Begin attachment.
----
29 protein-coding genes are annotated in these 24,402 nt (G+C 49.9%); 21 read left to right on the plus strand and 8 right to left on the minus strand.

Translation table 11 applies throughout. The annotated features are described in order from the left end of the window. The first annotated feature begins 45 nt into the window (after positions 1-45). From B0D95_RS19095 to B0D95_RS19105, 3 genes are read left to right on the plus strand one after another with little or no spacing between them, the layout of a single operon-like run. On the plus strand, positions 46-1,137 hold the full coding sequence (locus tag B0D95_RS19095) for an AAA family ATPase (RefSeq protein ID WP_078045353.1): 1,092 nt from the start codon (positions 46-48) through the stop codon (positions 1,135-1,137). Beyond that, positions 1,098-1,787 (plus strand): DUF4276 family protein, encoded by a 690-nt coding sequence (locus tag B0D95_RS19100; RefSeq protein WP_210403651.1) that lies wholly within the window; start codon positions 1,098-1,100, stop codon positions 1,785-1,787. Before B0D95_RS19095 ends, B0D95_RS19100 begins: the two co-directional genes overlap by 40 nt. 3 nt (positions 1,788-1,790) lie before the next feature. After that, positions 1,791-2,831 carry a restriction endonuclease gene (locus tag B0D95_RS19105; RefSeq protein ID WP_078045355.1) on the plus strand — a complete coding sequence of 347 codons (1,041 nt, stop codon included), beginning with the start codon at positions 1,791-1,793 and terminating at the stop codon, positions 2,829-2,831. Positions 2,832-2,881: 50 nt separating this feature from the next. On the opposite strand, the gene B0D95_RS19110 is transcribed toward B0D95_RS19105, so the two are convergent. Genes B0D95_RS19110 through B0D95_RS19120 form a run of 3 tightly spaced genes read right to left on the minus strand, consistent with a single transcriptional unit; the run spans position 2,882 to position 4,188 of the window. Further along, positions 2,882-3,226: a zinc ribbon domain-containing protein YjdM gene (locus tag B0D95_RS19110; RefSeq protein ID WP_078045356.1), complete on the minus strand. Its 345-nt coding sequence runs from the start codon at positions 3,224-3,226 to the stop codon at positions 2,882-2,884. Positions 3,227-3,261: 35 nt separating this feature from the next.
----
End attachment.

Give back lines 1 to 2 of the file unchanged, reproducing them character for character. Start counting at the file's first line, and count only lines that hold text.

29 protein-coding genes are annotated in these 24,402 nt (G+C 49.9%); 21 read left to right on the plus strand and 8 right to left on the minus strand.

Translation table 11 applies throughout. The annotated features are described in order from the left end of the window. The first annotated feature begins 45 nt into the window (after positions 1-45). From B0D95_RS19095 to B0D95_RS19105, 3 genes are read left to right on the plus strand one after another with little or no spacing between them, the layout of a single operon-like run. On the plus strand, positions 46-1,137 hold the full coding sequence (locus tag B0D95_RS19095) for an AAA family ATPase (RefSeq protein ID WP_078045353.1): 1,092 nt from the start codon (positions 46-48) through the stop codon (positions 1,135-1,137). Beyond that, positions 1,098-1,787 (plus strand): DUF4276 family protein, encoded by a 690-nt coding sequence (locus tag B0D95_RS19100; RefSeq protein WP_210403651.1) that lies wholly within the window; start codon positions 1,098-1,100, stop codon positions 1,785-1,787. Before B0D95_RS19095 ends, B0D95_RS19100 begins: the two co-directional genes overlap by 40 nt. 3 nt (positions 1,788-1,790) lie before the next feature. After that, positions 1,791-2,831 carry a restriction endonuclease gene (locus tag B0D95_RS19105; RefSeq protein ID WP_078045355.1) on the plus strand — a complete coding sequence of 347 codons (1,041 nt, stop codon included), beginning with the start codon at positions 1,791-1,793 and terminating at the stop codon, positions 2,829-2,831. Positions 2,832-2,881: 50 nt separating this feature from the next. On the opposite strand, the gene B0D95_RS19110 is transcribed toward B0D95_RS19105, so the two are convergent. Genes B0D95_RS19110 through B0D95_RS19120 form a run of 3 tightly spaced genes read right to left on the minus strand, consistent with a single transcriptional unit; the run spans position 2,882 to position 4,188 of the window. Further along, positions 2,882-3,226: a zinc ribbon domain-containing protein YjdM gene (locus tag B0D95_RS19110; RefSeq protein ID WP_078045356.1), complete on the minus strand. Its 345-nt coding sequence runs from the start codon at positions 3,224-3,226 to the stop codon at positions 2,882-2,884. Positions 3,227-3,261: 35 nt separating this feature from the next.